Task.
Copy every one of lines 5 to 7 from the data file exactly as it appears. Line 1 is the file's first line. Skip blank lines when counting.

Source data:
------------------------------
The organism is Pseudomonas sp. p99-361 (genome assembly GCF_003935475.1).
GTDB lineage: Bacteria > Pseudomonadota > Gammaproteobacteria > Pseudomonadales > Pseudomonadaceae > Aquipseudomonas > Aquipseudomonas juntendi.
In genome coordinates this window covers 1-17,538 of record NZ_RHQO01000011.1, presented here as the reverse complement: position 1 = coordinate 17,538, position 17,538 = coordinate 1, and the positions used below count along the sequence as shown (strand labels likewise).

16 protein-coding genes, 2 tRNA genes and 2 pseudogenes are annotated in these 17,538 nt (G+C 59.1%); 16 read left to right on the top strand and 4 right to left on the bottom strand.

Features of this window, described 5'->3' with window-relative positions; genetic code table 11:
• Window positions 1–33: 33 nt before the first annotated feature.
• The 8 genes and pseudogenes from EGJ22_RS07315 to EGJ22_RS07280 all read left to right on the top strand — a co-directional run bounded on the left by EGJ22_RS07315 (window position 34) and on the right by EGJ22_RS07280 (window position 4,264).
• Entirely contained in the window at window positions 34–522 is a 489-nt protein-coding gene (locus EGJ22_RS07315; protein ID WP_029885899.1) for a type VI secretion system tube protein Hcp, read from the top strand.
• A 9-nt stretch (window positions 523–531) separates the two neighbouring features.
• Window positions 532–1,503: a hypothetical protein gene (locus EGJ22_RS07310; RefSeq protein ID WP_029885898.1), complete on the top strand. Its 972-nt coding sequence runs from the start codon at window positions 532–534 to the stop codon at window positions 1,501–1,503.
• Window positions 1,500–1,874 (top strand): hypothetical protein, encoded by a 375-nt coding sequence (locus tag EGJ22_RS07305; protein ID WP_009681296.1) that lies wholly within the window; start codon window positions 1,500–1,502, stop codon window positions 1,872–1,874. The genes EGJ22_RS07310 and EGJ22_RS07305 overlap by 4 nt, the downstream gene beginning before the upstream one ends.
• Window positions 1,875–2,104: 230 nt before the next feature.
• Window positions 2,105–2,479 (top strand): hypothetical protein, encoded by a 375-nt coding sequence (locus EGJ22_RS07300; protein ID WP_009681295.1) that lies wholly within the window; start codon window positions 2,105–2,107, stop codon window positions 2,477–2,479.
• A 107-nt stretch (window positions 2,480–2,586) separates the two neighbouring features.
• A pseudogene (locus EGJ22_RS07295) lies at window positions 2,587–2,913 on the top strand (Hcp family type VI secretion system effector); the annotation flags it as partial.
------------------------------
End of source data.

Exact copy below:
Features of this window, described 5'->3' with window-relative positions; genetic code table 11:
• Window positions 1–33: 33 nt before the first annotated feature.
• The 8 genes and pseudogenes from EGJ22_RS07315 to EGJ22_RS07280 all read left to right on the top strand — a co-directional run bounded on the left by EGJ22_RS07315 (window position 34) and on the right by EGJ22_RS07280 (window position 4,264).